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Let's say you are asked to calculate the pH of a solution with:

  • $\mathrm{0.1~M}~\ce{HCl}$
  • $\mathrm{0.2~M}~\ce{CH3COOH}$.
  • $K_\mathrm a = 2\times 10^{-5}$

This is how I would do it:

$$\ce{CH3COOH + H2O <=> H3O + CH3COO-}$$

The corresponding ICE table: \begin{array}{|c|cccc|}\hline ~ & \ce{CH_3COOH}& \ce{H_2O}& \ce{H_3O^+}& \ce{CH_3COO^-}\\ \hline \mathrm I & 0.2 & & & 0.1\\\Delta & -x & & x & x\\ \mathrm E& 0.2-x & & x & 0.1 +x\\\hline\end{array}

calculate the pH:

$$\begin{align} K_\mathrm a &= \frac{\ce{[H3O+][CH3COO^{-}]}}{[\ce{CH3COOH}]}\\ &= \frac{x \cdot (0.1+ x)}{(0.2-x)} \end{align}$$ as $x$ is very small, we leave it out: $$\begin{align} \implies 2\times 10^{-5} &= \frac{0.1x}{0.2}\\ \implies 2\times 10^{-5} &= \frac{0.1x}{0.2}\\ \implies~~~~~~~~~~~~ x &= 4\times 10^{-5}\\ \implies -\log(x) &= 4.40~= \mathrm{pH}\\ \end{align}$$

  • First of all. Is this correct?
  • Where do you include $\ce{HCl}$? I didn't write it anywhere. And I see most of the people not writing the second molecule. How/where is it included?
  • What is the molecule in the first column of the ice table? What does it represent? Do you always write the acid in that column?

I made that exercise up. The original exercise has $0.1$ molar $\ce{HCl}$ and $0.1$ molar $\ce{CH3COOH}$. I changed it in order to clearly see which value is which one at which place in stead of all having the same ones. This is the original exercise:

\begin{array}{|c|ccc|}\hline & \ce{CH_3COOH} & \ce{H_3O^+} & \ce{CH_3COO^-}\\ \hline \mathrm I & 0.1 & & 0.1\\ \Delta& -x & x & x\\ \mathrm E &0.1-x & x & 0.1 +x\\ \hline\end{array}

\begin{align}K_\mathrm a &= \frac{x\cdot (0.1 +x)}{(0.1-x)}\\ &\approx \frac{x\cdot 0.1}{0.1}\\ \implies x&= 2\times 10^{-5}\\\therefore -\log(x) &= 4.70\;. \end{align}

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  • $\begingroup$ You seem to have some command of LaTeX formatting please review the edits to understand that you don't need '\ce{}' to make the the equations do subscripts and multiplication. $\endgroup$ – A.K. Jan 12 '16 at 20:40
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    $\begingroup$ @A.K. Please make sure when you edit, that you don't accidentally convert multiplication sings to decimal delimiters. $\endgroup$ – Martin - マーチン Jan 13 '16 at 4:32
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If ...

[...] you are asked to calculate the pH of a solution with:

  • 0.1 M HCl
  • 0.2 M AcOH ($K_a = 2 \cdot 10^{−5}$)

it would be a tremendous waste of time to assume it being a buffer solution and think about how you can get everything to work.

Hydrochloric acid is at least 1000000 times stronger than acetic acid which tells you that the resulting pH will be the pH of your 0.1 M HCl which then again is a very easy question (namely what is the pH of a 0.1 M HCl solution?).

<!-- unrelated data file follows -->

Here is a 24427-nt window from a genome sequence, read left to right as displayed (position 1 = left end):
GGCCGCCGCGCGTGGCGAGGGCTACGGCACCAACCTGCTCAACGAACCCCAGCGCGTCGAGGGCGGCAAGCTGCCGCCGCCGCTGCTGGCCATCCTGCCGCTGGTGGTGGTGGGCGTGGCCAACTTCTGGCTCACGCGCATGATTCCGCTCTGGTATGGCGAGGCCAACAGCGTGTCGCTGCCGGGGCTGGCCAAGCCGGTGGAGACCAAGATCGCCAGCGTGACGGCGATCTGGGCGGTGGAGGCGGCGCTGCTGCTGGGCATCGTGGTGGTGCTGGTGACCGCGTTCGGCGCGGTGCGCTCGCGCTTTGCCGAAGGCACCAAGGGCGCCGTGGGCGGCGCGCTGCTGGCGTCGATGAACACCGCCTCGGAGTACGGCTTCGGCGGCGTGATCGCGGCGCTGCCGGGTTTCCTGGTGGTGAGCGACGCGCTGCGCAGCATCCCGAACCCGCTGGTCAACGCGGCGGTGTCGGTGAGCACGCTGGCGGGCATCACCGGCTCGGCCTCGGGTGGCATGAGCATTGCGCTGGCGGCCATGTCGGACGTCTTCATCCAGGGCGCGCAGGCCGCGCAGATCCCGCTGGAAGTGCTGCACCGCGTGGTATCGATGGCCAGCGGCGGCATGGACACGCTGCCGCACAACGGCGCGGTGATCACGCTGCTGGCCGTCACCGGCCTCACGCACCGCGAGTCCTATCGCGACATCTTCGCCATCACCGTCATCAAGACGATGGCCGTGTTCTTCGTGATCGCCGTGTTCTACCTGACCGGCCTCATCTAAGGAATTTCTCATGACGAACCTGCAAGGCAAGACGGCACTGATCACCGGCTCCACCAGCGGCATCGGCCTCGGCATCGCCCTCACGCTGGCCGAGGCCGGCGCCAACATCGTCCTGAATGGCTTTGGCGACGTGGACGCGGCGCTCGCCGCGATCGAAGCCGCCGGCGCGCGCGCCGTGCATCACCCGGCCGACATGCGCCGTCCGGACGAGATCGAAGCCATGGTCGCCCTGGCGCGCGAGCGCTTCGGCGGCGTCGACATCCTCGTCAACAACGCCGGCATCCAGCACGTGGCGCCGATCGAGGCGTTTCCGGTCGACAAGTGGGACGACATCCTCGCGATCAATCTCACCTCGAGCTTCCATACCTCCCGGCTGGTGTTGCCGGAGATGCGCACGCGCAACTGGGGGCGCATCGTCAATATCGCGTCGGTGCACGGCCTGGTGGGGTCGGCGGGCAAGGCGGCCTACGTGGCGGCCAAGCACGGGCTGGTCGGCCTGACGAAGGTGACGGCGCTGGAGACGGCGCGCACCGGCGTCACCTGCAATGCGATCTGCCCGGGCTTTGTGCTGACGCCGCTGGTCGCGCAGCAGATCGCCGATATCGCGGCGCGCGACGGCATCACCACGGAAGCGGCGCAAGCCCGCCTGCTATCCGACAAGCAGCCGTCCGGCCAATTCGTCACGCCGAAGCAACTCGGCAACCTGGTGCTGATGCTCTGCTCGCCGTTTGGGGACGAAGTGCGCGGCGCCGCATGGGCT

Even if the question would have been to calculate the pH of a solution of

  • 0.1 M HCl
  • 0.2 M NaOAc

the question would have been anything else than hard to solve, too.

Adding 0.1 mol of HCl to 0.2 mol of NaOAc will give you 0.1 mol acetic acid and 0.1 mol acetate which only needs to be entered into the Henderson-Hasselbalch equation.

$$pH = pK_a + \log_{10} \frac{[A^-]}{[HA]}$$

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The answer given is totally wrong. With 0.1 molar HCl, then the pH would be 1.0 from the HCl and virtually none of the acetic acid would be dissociated.

REVISED PROBLEM

I made that exercice up. The original exercice has $0.1$ molar $\ce{HCl}$ and $0.1$ molar $\ce{CH3COOH}$.

This makes no sense.

The work shown in the second image is for 0.1 molar $\ce{CH3COOH}$ and 0.1 molar $\ce{CH3COO^{-}}$. That work gets the right answer, but the wrong way. At equilibrium: $$[\ce{CH3COOH}] = 0.1 - x$$ but $x$ is so small that $$[\ce{CH3COOH}] \approx 0.1$$ and $$[\ce{CH3COO^{-}}] \approx 0.1$$ which simplifies the mathematics considerably.

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  • $\begingroup$ ok I made that exercice up. The original exercice has 0.1 molar HCl and 0.1 molar $\ce{CH3COOH}$. I changed it in order to clearly see which value is which one at which place in stead of all having the same ones. This is the original exercice: imgur.com/d3URXIk . Could you please tell what is wrong? (I've seen some people even use two ice tables to solve it) $\endgroup$ – ohiliouh Jan 12 '16 at 20:32
  • $\begingroup$ Or could you please show/explain how to solve it correctly? $\endgroup$ – ohiliouh Jan 12 '16 at 20:49

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